New Ways to Teach Subtraction
Along with learning to tie one’s own shoes, understanding how to “regroup” or borrow in subtraction is one of the many triumphs of childhood.
Researchers have demonstrated that the use of manipulatives such as blocks and of visual representations is an effective way to teach addition, subtraction, multiplication and division to children struggling with math.
A small study recently published in Preventing School Failure demonstrates that an instructional sequence using manipulatives, then drawings may help students with disabilities learn the complex task of regrouping.
The author used a concrete-representational-abstract (CRA) instructional sequence with 6 3rd-grade students who had specific learning disabilities and students identified as at risk for failing math.
Students were identified by a multidisciplinary team. “The CRA instructional sequence provided the students with a scaffold from conceptual understanding to procedural knowledge in which the students became fluent.”
A Strategic Approach
The researcher, Margaret Flores, provided instruction 3 days per week for 30 minutes each day during the study. She described CRA and its rationale to students and obtained a commitment from the student in the form of a contract. Teacher and students agreed to work rigorously using strategies to master subtraction. Learning sheets for the lessons were divided into 3 sections: model problems, guided practice problems and independent practice problems.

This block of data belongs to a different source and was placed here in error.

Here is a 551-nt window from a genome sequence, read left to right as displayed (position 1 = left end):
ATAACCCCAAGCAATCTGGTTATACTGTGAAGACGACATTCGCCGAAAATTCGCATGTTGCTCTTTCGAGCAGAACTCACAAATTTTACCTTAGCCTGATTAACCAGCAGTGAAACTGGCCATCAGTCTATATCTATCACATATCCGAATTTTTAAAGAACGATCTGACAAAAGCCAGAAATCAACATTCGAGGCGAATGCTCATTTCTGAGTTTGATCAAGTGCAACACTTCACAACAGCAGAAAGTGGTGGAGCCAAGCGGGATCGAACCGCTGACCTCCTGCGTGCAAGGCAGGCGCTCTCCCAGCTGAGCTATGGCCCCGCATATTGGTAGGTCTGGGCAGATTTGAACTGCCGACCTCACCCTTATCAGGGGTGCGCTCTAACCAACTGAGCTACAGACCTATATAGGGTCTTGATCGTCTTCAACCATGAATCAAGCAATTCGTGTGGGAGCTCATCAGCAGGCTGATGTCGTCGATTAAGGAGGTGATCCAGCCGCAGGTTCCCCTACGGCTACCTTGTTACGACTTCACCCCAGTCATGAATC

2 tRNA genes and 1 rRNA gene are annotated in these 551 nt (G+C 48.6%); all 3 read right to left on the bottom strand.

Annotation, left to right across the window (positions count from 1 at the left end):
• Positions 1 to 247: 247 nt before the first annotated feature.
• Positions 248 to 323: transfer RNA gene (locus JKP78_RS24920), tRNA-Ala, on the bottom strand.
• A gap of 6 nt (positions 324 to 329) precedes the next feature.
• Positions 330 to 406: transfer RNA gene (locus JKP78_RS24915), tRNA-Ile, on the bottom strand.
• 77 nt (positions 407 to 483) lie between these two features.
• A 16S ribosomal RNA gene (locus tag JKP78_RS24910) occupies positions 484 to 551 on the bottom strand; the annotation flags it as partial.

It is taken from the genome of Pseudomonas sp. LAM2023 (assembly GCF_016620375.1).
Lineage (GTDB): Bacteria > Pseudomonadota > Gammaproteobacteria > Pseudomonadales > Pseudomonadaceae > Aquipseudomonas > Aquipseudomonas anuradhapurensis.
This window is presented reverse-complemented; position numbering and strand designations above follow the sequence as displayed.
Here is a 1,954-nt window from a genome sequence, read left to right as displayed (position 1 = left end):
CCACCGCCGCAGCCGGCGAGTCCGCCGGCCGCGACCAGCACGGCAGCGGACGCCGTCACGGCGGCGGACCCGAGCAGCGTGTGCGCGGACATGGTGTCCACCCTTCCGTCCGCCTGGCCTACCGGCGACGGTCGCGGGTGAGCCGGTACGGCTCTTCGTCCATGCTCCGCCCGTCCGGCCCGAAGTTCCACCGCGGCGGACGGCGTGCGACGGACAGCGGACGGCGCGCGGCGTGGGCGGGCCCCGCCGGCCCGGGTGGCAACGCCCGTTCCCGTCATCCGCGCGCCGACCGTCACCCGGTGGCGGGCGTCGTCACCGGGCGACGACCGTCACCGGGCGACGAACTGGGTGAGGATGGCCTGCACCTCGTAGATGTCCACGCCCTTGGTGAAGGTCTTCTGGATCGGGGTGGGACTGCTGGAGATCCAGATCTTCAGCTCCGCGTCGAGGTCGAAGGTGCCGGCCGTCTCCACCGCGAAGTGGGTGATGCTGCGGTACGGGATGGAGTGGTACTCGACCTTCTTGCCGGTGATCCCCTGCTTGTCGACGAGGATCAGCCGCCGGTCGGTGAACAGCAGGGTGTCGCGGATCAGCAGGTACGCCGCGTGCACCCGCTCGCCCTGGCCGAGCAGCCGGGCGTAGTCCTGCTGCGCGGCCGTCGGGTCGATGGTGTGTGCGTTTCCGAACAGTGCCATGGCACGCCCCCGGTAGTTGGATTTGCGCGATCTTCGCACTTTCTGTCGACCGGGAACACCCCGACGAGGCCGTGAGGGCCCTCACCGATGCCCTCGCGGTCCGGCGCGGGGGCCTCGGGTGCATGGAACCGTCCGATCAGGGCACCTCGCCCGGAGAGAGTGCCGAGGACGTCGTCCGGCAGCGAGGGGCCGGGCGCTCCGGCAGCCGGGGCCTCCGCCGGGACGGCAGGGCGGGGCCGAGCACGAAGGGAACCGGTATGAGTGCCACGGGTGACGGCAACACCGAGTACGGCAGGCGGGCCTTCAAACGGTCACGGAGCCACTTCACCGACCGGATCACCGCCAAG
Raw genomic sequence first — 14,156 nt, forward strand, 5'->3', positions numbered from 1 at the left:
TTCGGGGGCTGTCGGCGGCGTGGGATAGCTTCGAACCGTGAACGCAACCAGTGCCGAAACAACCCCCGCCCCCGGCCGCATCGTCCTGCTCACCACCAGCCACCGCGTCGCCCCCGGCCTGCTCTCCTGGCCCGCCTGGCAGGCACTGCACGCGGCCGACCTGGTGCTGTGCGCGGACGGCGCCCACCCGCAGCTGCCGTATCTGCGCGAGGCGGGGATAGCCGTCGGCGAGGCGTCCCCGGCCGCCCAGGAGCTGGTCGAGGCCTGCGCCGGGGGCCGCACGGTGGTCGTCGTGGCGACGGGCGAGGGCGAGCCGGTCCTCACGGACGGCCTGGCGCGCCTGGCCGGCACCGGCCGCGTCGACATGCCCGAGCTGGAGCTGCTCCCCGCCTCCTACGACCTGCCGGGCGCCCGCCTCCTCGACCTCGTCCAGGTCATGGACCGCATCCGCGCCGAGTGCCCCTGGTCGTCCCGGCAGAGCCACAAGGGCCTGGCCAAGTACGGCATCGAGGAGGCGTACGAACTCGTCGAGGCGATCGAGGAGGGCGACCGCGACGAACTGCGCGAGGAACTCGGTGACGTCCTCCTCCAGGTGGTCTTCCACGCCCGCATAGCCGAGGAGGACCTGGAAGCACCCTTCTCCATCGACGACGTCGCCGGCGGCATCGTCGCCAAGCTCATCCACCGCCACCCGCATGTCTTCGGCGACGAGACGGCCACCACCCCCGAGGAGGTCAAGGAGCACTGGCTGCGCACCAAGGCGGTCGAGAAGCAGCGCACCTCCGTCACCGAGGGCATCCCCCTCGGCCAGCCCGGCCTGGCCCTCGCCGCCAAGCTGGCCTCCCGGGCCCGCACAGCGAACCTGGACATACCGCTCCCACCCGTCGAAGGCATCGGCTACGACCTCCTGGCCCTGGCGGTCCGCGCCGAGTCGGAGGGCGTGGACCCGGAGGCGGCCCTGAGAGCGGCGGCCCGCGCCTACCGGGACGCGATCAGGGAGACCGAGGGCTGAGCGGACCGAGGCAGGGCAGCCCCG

Lessons 1-3 (Concrete). After establishing baseline for all students regarding subtraction with regrouping in the tens place, the researcher conducted the lessons with manipulative objects, specifically Base-10 blocks made out of foam.
Lessons 4-6 (Representational). After 3 lessons with 80% accuracy or better, the researcher used drawings of the Base-10 blocks with tens represented by vertical bars and ones by a horizontal line with tallies for each one. Borrowing was represented by circling one of the vertical bars and adding 10 tallies to the horizontal bar.
Lesson 7. (Transitional) To help them during the transition from concrete and representational to the abstract, students are taught a mnemonic strategy, DRAW:
- Discover the sign
- Read the problem
- Answer or draw and check
- Write the answer.
Lesson 8-10 (Abstract). After students could recite the DRAW strategy and solve problems with 80% accuracy, they moved to Lessons 8-10. Students were encouraged to answer problems from memory rather than using drawings, but they also could use the DRAW strategy.
After Lesson 10, instruction involved timed fluency activities. The criterion for phase change was 20 digits correct on a 2-minute probe across 3 consecutive probes, the author writes. The probes had 30 subtraction problems (2-digit numbers minus another 2-digit number) that required regrouping in the tens place.
The criterion of 20 digits is the norm for students finishing 2nd grade, she wrote. Of the participants, 5 of 6 maintained performance after 4 weeks of no instruction or practice opportunities.
“The students physically demonstrated their understanding of the regrouping procedures rather than memorizing steps,” the author writes. “After students’ understanding of the procedures were firm (demonstrated across three lessons), it was necessary to fade their dependence on manipulative objects. To accomplish this, the students drew pictures to represent the problem; last, I asked the students to follow the procedures without drawing.
“Teaching Subtraction With Regrouping to Students Experiencing Difficulty in Mathematics,” by Margaret Flores, Preventing School Failure, Volume 53, Number 3, pp. 145-152.